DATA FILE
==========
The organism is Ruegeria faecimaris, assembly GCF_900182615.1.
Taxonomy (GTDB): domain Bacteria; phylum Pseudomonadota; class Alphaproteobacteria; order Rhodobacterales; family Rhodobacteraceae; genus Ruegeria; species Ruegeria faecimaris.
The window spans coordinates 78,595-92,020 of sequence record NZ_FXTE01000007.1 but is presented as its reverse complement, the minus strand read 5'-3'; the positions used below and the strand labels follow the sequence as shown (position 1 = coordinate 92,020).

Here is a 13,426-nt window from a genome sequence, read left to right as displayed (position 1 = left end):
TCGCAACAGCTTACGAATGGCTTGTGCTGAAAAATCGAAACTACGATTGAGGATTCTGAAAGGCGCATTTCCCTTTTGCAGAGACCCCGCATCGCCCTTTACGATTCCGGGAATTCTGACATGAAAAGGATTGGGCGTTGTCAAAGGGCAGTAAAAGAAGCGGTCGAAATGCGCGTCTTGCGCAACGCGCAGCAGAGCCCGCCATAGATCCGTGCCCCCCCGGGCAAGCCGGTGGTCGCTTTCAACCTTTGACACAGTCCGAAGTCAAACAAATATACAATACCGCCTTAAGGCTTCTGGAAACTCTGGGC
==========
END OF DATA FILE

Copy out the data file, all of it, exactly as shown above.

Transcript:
The organism is Ruegeria faecimaris, assembly GCF_900182615.1.
Taxonomy (GTDB): domain Bacteria; phylum Pseudomonadota; class Alphaproteobacteria; order Rhodobacterales; family Rhodobacteraceae; genus Ruegeria; species Ruegeria faecimaris.
The window spans coordinates 78,595-92,020 of sequence record NZ_FXTE01000007.1 but is presented as its reverse complement, the minus strand read 5'-3'; the positions used below and the strand labels follow the sequence as shown (position 1 = coordinate 92,020).

Here is a 13,426-nt window from a genome sequence, read left to right as displayed (position 1 = left end):
TCGCAACAGCTTACGAATGGCTTGTGCTGAAAAATCGAAACTACGATTGAGGATTCTGAAAGGCGCATTTCCCTTTTGCAGAGACCCCGCATCGCCCTTTACGATTCCGGGAATTCTGACATGAAAAGGATTGGGCGTTGTCAAAGGGCAGTAAAAGAAGCGGTCGAAATGCGCGTCTTGCGCAACGCGCAGCAGAGCCCGCCATAGATCCGTGCCCCCCCGGGCAAGCCGGTGGTCGCTTTCAACCTTTGACACAGTCCGAAGTCAAACAAATATACAATACCGCCTTAAGGCTTCTGGAAACTCTGGGC